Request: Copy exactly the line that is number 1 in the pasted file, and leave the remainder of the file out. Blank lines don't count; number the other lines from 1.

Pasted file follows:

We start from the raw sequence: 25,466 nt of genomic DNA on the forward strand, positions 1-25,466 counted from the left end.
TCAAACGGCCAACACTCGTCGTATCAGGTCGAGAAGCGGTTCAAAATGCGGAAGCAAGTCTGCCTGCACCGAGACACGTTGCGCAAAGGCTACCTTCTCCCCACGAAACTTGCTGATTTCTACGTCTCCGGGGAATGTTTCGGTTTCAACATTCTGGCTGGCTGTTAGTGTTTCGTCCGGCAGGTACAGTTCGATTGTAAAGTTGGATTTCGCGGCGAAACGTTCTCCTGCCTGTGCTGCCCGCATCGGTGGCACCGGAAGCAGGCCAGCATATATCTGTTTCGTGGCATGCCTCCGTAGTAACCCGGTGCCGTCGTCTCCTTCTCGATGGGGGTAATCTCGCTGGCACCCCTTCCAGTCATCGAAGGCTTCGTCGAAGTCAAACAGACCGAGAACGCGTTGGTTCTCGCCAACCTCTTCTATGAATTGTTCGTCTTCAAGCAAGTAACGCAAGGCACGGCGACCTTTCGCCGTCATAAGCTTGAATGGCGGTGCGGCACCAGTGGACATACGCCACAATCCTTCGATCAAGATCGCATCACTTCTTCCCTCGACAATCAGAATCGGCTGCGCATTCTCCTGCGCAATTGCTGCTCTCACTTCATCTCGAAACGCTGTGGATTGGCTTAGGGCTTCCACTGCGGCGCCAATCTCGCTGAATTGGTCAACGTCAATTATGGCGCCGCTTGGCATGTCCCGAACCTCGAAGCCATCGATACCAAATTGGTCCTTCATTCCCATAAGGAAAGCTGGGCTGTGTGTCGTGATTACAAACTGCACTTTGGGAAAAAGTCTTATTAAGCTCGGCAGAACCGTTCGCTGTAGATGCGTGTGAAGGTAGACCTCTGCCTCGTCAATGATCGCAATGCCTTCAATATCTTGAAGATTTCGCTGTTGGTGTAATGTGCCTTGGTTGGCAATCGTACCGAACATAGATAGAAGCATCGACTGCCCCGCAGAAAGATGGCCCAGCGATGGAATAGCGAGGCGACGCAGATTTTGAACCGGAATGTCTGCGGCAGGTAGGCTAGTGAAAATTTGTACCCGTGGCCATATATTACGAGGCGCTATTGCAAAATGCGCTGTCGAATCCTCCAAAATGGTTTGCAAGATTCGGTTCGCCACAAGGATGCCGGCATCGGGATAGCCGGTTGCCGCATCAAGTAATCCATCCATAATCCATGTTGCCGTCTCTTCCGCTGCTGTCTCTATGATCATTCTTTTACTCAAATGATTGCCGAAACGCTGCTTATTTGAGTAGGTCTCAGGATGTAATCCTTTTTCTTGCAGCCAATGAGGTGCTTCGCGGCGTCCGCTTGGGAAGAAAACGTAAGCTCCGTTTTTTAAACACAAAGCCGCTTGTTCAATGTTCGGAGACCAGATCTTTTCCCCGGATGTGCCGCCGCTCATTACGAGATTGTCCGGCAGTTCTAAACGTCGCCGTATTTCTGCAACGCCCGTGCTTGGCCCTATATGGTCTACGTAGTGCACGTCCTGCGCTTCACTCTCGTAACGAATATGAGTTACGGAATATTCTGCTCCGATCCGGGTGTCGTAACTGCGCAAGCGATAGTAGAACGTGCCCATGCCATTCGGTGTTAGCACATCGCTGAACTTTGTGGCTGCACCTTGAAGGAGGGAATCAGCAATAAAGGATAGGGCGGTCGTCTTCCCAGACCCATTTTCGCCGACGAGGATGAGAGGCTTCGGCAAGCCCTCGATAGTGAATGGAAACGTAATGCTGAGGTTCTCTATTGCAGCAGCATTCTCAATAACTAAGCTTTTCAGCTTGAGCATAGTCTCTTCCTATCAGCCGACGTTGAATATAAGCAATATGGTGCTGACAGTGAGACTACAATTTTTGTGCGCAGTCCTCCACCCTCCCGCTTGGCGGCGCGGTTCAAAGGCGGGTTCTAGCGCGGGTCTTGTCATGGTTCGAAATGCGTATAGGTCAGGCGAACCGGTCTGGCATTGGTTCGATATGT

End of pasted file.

We start from the raw sequence: 25,466 nt of genomic DNA on the forward strand, positions 1-25,466 counted from the left end.